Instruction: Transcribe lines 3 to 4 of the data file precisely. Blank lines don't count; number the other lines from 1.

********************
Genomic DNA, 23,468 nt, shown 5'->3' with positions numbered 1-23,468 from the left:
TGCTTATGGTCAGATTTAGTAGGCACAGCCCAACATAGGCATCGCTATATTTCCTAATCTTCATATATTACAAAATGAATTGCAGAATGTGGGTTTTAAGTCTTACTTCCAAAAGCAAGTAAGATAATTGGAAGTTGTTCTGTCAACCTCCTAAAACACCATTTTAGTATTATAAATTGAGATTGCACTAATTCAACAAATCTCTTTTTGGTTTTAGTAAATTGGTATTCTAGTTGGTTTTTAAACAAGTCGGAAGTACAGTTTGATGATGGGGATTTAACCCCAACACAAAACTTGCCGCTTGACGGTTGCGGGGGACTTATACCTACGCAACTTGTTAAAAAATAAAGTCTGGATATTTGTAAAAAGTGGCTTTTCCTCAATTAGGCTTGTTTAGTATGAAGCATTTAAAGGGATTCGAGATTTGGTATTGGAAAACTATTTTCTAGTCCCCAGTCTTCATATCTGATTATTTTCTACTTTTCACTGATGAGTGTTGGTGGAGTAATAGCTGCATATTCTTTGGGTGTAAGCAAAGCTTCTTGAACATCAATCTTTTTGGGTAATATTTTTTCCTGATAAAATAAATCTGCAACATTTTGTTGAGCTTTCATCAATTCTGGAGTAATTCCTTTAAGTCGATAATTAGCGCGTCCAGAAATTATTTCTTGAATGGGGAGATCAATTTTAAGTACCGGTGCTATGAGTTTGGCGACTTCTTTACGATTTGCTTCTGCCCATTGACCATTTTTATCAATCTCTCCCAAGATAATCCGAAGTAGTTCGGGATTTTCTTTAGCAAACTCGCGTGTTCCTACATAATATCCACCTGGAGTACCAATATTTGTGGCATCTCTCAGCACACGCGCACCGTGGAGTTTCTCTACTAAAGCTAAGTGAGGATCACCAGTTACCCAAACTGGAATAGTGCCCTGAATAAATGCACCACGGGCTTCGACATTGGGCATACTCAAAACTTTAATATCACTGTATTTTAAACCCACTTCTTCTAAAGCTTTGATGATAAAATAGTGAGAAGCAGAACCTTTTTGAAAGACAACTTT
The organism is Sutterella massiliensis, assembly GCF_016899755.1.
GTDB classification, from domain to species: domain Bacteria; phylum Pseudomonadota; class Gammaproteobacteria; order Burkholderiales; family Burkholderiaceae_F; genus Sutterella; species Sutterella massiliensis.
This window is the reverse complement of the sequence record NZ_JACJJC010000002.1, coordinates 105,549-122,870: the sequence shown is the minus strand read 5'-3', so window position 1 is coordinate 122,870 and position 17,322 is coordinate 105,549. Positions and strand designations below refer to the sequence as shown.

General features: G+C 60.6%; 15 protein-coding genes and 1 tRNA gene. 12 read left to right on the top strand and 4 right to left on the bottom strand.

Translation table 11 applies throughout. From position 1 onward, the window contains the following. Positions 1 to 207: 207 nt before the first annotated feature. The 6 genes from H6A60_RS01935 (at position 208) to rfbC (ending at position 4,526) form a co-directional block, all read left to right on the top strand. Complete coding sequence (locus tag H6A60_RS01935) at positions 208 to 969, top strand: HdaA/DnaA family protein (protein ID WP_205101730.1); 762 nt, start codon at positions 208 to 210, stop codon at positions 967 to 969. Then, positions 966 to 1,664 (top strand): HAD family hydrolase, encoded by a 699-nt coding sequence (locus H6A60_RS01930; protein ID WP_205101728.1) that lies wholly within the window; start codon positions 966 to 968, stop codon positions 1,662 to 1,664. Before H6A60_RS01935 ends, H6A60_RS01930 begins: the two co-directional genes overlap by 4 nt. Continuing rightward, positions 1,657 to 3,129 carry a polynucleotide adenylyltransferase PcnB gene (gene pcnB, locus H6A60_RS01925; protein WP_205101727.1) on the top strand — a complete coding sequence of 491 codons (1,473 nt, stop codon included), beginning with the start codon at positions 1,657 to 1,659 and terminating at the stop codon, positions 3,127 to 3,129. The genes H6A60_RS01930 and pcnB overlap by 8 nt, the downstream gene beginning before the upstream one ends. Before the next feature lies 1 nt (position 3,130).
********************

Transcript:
The organism is Sutterella massiliensis, assembly GCF_016899755.1.
GTDB classification, from domain to species: domain Bacteria; phylum Pseudomonadota; class Gammaproteobacteria; order Burkholderiales; family Burkholderiaceae_F; genus Sutterella; species Sutterella massiliensis.